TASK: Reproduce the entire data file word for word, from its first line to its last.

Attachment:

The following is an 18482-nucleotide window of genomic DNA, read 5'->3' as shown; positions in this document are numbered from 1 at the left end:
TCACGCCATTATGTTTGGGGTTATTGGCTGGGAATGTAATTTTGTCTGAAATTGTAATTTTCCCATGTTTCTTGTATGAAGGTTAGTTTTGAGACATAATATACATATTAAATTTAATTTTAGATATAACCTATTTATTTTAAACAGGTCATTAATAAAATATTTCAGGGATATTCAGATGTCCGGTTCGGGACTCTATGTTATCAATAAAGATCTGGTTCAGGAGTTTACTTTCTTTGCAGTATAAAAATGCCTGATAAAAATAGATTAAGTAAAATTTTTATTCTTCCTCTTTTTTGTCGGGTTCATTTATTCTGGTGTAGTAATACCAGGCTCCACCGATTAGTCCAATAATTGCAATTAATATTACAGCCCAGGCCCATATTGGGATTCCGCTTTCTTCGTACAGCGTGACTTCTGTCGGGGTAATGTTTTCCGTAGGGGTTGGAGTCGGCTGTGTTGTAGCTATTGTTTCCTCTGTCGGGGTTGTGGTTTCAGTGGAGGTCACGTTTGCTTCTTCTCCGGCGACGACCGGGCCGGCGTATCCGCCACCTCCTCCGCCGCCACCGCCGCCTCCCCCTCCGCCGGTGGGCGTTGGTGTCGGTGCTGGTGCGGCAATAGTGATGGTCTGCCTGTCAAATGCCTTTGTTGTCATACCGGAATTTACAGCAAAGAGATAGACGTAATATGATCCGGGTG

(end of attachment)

The following is an 18482-nucleotide window of genomic DNA, read 5'->3' as shown; positions in this document are numbered from 1 at the left end:
TCACGCCATTATGTTTGGGGTTATTGGCTGGGAATGTAATTTTGTCTGAAATTGTAATTTTCCCATGTTTCTTGTATGAAGGTTAGTTTTGAGACATAATATACATATTAAATTTAATTTTAGATATAACCTATTTATTTTAAACAGGTCATTAATAAAATATTTCAGGGATATTCAGATGTCCGGTTCGGGACTCTATGTTATCAATAAAGATCTGGTTCAGGAGTTTACTTTCTTTGCAGTATAAAAATGCCTGATAAAAATAGATTAAGTAAAATTTTTATTCTTCCTCTTTTTTGTCGGGTTCATTTATTCTGGTGTAGTAATACCAGGCTCCACCGATTAGTCCAATAATTGCAATTAATATTACAGCCCAGGCCCATATTGGGATTCCGCTTTCTTCGTACAGCGTGACTTCTGTCGGGGTAATGTTTTCCGTAGGGGTTGGAGTCGGCTGTGTTGTAGCTATTGTTTCCTCTGTCGGGGTTGTGGTTTCAGTGGAGGTCACGTTTGCTTCTTCTCCGGCGACGACCGGGCCGGCGTATCCGCCACCTCCTCCGCCGCCACCGCCGCCTCCCCCTCCGCCGGTGGGCGTTGGTGTCGGTGCTGGTGCGGCAATAGTGATGGTCTGCCTGTCAAATGCCTTTGTTGTCATACCGGAATTTACAGCAAAGAGATAGACGTAATATGATCCGGGTG